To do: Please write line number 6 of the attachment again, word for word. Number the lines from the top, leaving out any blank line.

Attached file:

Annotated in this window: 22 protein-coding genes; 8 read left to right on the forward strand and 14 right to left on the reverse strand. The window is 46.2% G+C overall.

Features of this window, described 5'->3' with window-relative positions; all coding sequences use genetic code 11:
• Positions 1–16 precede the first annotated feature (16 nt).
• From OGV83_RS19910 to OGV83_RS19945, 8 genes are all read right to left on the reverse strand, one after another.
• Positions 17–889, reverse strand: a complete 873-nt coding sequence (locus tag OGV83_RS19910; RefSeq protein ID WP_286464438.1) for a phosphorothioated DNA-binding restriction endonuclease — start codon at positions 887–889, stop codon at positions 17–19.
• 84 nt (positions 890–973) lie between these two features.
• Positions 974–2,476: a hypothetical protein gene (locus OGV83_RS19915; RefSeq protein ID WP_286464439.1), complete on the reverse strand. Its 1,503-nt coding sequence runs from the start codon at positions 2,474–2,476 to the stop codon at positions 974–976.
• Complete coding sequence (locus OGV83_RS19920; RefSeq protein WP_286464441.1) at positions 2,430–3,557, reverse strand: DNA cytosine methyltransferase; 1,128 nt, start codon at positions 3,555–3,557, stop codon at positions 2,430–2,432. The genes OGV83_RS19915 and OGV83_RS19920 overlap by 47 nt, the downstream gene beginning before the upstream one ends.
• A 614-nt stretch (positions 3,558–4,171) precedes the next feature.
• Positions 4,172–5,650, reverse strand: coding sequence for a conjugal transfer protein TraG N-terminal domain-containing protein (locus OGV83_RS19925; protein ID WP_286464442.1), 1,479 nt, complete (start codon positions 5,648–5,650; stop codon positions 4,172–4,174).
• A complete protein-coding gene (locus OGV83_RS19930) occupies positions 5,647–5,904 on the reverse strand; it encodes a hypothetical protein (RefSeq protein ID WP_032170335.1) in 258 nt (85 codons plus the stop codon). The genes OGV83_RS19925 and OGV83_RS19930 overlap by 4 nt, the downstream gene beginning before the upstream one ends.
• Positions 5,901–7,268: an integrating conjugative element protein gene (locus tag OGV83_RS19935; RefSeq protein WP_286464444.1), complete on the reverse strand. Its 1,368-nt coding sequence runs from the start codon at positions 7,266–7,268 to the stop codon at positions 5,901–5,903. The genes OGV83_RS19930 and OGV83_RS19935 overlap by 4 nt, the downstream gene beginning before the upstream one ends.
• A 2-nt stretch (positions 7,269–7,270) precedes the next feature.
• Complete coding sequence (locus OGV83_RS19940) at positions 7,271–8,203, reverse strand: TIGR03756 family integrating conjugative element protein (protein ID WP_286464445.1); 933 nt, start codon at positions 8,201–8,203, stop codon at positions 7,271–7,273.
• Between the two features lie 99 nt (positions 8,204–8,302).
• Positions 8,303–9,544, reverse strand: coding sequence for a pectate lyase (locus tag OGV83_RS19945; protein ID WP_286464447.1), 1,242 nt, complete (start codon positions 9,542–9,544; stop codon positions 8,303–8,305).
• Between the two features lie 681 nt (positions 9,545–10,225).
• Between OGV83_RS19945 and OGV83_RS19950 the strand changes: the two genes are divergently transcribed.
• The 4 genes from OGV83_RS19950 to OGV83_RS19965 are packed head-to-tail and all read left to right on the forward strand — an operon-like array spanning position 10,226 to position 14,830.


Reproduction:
• 84 nt (positions 890–973) lie between these two features.